**Variance** is another measure that is used to describe the dispersion of elements of a dataset. The variance of a set of `n`

observations is the **average squared deviation** of the data points from their mean `\overline{x}`

, so it is **closely related** to the standard deviation. In fact, it is just a **square** of the standard deviation:

VAR=SD^2, SD=\sqrt{VAR}

The interpretation of variance is similar to that of standard deviation. A **small variance** indicates that observations are clustered close to the mean, whereas a **large variance** indicates that the elements of a dataset are spread out over a wider range of values. As with standard deviation, there is population variance (often denoted **VARP**) and sample variance (often denoted **VAR**. In this course, we'll use the word **variance** to mean **population variance**.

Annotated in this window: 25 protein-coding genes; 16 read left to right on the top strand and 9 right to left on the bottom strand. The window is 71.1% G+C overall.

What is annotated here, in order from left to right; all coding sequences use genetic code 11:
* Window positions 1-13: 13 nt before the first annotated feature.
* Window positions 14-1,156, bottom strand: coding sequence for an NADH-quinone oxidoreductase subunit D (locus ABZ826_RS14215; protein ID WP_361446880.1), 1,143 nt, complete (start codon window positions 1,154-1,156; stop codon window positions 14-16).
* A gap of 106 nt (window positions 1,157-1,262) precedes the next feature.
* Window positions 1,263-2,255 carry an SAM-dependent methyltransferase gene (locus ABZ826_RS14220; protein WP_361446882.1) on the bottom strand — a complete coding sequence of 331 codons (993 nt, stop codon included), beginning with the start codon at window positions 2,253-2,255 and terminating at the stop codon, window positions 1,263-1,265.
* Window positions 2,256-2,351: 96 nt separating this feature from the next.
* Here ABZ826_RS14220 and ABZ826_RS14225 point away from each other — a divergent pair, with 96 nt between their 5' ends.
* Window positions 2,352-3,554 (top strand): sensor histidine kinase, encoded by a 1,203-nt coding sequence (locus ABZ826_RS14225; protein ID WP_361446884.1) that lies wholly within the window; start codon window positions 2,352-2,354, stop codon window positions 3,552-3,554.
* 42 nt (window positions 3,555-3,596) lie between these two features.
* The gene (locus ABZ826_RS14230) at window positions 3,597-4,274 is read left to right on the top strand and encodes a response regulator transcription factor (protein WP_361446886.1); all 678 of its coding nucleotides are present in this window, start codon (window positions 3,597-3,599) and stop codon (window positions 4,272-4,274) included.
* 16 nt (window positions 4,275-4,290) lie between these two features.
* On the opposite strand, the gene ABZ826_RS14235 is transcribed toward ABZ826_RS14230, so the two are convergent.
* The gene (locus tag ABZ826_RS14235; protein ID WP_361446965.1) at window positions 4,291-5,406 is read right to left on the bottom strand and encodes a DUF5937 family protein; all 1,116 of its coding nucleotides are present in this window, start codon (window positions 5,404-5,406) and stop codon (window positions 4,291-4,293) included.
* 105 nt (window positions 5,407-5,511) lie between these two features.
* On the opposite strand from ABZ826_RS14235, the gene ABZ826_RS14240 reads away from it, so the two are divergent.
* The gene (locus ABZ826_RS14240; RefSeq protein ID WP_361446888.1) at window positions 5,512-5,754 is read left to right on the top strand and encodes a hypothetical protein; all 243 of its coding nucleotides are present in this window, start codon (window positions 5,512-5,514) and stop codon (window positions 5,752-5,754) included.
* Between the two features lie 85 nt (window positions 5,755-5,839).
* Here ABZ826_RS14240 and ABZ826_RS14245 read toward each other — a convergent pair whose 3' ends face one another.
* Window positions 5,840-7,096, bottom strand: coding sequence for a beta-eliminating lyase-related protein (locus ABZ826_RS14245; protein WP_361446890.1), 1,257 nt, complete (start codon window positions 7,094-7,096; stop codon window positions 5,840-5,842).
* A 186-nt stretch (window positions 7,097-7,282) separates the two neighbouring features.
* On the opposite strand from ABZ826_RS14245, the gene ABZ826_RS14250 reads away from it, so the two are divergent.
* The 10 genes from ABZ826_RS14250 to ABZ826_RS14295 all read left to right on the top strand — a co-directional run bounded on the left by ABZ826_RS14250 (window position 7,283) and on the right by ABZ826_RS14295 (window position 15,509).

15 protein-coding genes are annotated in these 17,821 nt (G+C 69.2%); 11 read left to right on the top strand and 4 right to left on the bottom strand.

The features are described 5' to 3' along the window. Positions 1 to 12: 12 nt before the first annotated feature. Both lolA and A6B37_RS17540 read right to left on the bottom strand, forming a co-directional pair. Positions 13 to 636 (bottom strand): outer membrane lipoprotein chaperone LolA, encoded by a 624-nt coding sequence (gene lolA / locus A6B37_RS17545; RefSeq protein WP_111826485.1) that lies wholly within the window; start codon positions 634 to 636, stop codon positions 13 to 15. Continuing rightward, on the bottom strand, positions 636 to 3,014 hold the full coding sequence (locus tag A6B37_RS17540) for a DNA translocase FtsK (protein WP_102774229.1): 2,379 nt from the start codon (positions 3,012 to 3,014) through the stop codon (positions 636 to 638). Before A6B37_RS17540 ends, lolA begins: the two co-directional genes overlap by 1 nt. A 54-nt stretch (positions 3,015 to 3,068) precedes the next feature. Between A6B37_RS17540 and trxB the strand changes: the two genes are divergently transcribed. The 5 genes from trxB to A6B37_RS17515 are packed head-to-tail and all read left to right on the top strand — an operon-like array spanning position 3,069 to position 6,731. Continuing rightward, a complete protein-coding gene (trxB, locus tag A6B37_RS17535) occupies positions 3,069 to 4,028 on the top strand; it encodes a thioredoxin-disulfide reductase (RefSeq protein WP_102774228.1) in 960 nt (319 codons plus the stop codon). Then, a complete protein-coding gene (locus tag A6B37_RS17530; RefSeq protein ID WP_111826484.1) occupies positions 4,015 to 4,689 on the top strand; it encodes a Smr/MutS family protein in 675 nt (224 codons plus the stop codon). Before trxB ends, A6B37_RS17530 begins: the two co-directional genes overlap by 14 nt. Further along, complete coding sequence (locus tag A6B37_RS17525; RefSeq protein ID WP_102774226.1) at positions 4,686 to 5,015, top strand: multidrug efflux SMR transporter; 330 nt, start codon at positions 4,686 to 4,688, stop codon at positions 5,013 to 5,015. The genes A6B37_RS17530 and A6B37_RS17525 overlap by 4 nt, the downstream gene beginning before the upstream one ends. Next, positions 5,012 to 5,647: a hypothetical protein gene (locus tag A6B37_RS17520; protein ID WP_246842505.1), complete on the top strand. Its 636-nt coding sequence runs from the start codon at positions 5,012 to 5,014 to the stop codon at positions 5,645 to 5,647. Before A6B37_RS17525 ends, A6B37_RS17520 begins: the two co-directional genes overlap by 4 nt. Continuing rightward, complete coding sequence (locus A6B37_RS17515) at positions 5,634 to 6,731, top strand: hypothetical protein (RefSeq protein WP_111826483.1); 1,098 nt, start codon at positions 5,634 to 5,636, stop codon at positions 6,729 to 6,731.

For example, the variance of the set `{-1, 0, 1, 2}`

is easy to calculate if we know the standard deviation (calculated in the previous part of the course). It is equal to `\frac{5}{4}`

. Variance is often used instead of standard deviation, especially in theory. In practice, many years ago, variance was also easier to calculate because it doesn't need the square root. Now, in the era of computers, calculating square roots is no longer an issue.